Can I give blood?

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Ear infection

Ear canal: you can usually give blood, whether or not you are being treated with local (ointment or ear drops) antibiotics. However, if pus is present or you need to take tablets, you must wait until you have been symptom-free for at least 2 weeks and have not used antibiotics for at least 2 weeks before donating blood.

Middle ear infection: you may donate blood if you have been symptom-free for at least 2 weeks and have not used antibiotics for at least 2 weeks.

Eardrum repair

This may be a problem, depending on the material used. Please contact the Blood Bank about this (0800-5115).

Earlobe perforation (pierced ears)

You may donate blood if this was performed using sterile disposable equipment by a qualified professional. If it is unclear whether these conditions were met, you may donate blood again after 6 months.

Eating

Always eat (and drink) well before donating blood. This reduces the chances of fainting or dizzy spells.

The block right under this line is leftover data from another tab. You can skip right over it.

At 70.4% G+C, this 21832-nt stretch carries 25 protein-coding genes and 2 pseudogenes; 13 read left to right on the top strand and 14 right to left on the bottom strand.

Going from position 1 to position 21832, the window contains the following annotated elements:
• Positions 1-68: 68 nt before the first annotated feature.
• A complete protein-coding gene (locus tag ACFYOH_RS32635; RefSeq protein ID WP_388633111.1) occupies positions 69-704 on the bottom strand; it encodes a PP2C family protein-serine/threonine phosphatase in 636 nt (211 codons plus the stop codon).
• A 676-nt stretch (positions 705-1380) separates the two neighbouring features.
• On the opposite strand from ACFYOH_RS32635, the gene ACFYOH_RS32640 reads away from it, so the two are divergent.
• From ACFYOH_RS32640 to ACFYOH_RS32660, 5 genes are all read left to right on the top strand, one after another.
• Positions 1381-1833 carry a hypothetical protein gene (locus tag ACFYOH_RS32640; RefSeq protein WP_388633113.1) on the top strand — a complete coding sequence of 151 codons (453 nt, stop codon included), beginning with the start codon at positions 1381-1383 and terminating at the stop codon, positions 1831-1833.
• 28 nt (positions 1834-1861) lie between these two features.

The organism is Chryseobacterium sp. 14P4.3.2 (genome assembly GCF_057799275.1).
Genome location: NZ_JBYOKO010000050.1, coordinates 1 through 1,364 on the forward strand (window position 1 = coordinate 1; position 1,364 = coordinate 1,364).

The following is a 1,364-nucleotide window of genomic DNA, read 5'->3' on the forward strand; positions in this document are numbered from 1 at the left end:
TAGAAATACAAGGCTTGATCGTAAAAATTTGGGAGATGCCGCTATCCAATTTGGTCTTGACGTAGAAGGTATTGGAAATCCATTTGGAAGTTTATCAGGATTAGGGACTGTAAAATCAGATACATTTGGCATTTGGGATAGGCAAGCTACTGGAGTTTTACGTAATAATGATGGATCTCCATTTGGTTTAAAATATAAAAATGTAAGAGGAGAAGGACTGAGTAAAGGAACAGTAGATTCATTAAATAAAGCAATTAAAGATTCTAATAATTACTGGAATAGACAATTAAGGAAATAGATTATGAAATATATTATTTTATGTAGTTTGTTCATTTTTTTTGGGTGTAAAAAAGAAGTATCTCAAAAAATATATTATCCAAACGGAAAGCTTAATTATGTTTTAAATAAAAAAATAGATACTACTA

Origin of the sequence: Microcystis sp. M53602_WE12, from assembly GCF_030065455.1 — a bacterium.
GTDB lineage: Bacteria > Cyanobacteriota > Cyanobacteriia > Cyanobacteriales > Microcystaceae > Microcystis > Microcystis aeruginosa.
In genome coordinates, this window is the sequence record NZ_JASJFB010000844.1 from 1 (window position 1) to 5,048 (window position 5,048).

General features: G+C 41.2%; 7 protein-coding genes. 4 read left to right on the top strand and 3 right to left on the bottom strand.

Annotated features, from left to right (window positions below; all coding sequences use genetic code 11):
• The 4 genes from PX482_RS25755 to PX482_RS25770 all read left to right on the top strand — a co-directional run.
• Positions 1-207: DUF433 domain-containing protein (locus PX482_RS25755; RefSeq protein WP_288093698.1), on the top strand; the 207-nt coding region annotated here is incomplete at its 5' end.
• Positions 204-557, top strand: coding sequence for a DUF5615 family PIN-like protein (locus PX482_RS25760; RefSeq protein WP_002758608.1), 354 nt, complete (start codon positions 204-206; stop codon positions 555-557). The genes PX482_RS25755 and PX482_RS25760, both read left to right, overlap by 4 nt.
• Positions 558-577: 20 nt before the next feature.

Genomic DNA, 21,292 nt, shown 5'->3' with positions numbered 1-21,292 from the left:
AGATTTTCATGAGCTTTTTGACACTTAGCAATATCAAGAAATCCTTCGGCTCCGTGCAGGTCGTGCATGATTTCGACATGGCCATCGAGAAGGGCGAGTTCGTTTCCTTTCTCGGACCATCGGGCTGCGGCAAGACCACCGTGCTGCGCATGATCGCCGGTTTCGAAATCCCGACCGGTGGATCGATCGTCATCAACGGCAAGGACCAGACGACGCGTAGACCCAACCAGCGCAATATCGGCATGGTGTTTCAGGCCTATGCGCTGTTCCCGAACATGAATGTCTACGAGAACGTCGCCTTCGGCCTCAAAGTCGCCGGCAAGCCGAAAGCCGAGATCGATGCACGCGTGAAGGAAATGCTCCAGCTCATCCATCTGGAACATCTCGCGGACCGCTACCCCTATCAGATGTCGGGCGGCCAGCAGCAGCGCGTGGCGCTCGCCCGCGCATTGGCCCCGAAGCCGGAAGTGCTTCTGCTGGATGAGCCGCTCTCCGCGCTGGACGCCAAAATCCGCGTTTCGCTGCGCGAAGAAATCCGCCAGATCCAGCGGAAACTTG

Eczema

Donating is not a problem, so long as the eczema is not inflamed and there is no eczema in the crook of the elbow (where blood must be drawn).

Embolism

Please contact the Blood Bank at 0800 - 5115.

Emphysema

See: Lung Emphysema.

Emphysema (lung)

See ‘Lung Emphysema’

Enlarged prostate (benign prostate hypertrophy)

You may donate blood. You may not donate blood for 6 months following an endoscopy (a procedure with a camera on a tube). An elevated PSA is not a problem for blood donation, so long as there are no signs of cancer.

Epilepsy

Please contact the Blood Bank at 0800 - 5115.

Last edited on: 4 January 2017